I can’t take it anymore. I pressed her down into the peanut butter. I could see her little arms swimming in it, desperate to get out. Some people say its ok to break off their wings. But I am superstitious. I don’t like to do that. Maleficent, sometimes the propaganda works even on me.

I put the lid quickly on and binned the jar. I know that’s not right. She might not be able to get out again. Maybe one of her friends came to save her. Almost certainly one did, I heard the bin lid in the night. The next afternoon as I was making the dinner one flew above the cooker and urinated in my mash. I had to throw the mash out. I went for the spatula but I was too late. I hate to squish them, but on the other hand, the ones around here don’t even bother with a veneer of civilisation.

You used to get crickets around here at night, you’d hear them in the summer, then the fairies moved in, spit roasted the lot of them. Never thought I would feel sorry for crickets. And then there’s the constant arguments with the birds. The smaller birds don’t stand a chance, just turfed out of their nests.

I set the cat on them when they first arrived but they sorted that. They darted the cat. Sent her back into the house with a sea of tiny arrows in her fur. Cost a fortune to get them removed and now the cat is afraid of them. She won’t leave the house. I heard they spit roasted the cat down the road for Halloween. Seems impossible but I haven’t seen their cat for a while.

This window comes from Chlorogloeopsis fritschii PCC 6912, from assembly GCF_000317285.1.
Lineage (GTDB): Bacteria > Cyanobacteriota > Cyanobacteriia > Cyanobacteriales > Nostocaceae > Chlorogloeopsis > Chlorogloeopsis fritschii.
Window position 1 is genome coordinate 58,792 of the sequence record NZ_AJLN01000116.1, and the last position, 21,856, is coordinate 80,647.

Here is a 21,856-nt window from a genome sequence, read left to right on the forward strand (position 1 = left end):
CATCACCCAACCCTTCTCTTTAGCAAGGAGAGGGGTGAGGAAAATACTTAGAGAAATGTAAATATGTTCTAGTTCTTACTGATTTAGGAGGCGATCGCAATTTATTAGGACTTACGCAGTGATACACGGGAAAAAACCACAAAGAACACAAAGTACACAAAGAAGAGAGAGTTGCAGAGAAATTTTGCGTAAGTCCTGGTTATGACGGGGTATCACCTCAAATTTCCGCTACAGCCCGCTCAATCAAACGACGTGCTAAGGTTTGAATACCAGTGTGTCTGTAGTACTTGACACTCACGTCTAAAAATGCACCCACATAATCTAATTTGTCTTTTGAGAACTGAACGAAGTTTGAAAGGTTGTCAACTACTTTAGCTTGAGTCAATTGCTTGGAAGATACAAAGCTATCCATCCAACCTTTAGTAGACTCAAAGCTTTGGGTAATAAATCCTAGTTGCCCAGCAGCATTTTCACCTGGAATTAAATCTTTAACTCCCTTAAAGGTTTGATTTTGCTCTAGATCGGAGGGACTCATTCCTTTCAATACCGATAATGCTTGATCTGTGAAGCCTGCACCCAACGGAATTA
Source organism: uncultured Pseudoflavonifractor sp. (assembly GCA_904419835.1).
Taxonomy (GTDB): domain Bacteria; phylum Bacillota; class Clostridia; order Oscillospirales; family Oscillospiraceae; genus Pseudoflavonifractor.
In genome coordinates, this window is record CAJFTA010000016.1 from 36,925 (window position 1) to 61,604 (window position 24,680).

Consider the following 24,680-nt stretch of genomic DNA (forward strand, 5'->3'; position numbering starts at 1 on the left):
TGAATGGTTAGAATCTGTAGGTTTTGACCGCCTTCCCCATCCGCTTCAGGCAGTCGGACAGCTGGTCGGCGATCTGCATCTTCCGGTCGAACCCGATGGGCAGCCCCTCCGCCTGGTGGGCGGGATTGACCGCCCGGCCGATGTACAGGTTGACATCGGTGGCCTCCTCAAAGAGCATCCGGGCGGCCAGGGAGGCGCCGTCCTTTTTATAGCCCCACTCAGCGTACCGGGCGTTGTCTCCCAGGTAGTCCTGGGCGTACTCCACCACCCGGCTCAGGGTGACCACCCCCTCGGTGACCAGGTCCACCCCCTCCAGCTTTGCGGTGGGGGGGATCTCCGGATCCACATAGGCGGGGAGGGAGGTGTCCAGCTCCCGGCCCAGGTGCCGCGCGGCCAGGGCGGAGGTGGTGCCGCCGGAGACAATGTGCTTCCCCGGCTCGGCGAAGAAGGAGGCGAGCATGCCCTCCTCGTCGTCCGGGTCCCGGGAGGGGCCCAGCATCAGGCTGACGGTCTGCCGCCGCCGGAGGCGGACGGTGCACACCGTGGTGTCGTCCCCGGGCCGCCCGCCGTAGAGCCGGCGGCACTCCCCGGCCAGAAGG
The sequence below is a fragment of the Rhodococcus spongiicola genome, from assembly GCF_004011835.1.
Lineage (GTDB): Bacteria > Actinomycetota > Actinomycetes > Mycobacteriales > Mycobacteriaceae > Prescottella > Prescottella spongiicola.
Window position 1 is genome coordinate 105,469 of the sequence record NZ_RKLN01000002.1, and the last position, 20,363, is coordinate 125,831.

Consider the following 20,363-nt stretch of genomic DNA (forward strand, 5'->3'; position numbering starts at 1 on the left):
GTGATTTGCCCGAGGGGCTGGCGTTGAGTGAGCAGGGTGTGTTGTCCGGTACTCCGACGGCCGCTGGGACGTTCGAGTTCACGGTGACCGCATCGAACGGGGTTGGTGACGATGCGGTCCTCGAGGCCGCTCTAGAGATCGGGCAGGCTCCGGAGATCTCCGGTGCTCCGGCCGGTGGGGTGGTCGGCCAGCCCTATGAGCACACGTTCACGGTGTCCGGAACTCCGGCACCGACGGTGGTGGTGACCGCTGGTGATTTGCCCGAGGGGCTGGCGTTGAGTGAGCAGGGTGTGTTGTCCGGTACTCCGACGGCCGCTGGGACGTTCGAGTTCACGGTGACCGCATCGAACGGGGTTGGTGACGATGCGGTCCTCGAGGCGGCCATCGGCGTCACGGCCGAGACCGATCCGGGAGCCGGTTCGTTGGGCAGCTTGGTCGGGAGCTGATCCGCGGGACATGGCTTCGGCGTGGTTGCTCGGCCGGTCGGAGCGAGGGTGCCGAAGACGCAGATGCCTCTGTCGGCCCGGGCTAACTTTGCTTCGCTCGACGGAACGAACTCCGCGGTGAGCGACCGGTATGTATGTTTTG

No one who hasn’t lived with them can possibly understand. I have anti-fairy mesh. Its like a mosquito net. Its not hugely effective. Nothing is. Imagine flies with hands and you can see the problem. We have a wildlife pond. It seems to becoming a vacation spot for them. A hundred tiny tents on our grass along with the waste products that brings. Yes that is the bit they don’t tell you about. Fairies have digestive systems! And they all need to ‘eject’ everything every time they fly. Or at least not long after take off. We keep the car in the garage now.

The noise is something else too, squeaky whiny high pitched voices or music, and yes some of them do wear bells. That is even worse. Their parties are like wind chimes on steroids. You can’t sleep through it. Yeh I know earplugs, but last time one of them came into my room, took my ear plugs out whilst I was sleeping.! They use ear plugs as bean bags. Of course they do! Did I mention they get high on sniffing nail polish. Our pond looked like a paint shop after a hurricane as well as being a watery grave for all the newts and whatever else was in the pond. And no nail polish now!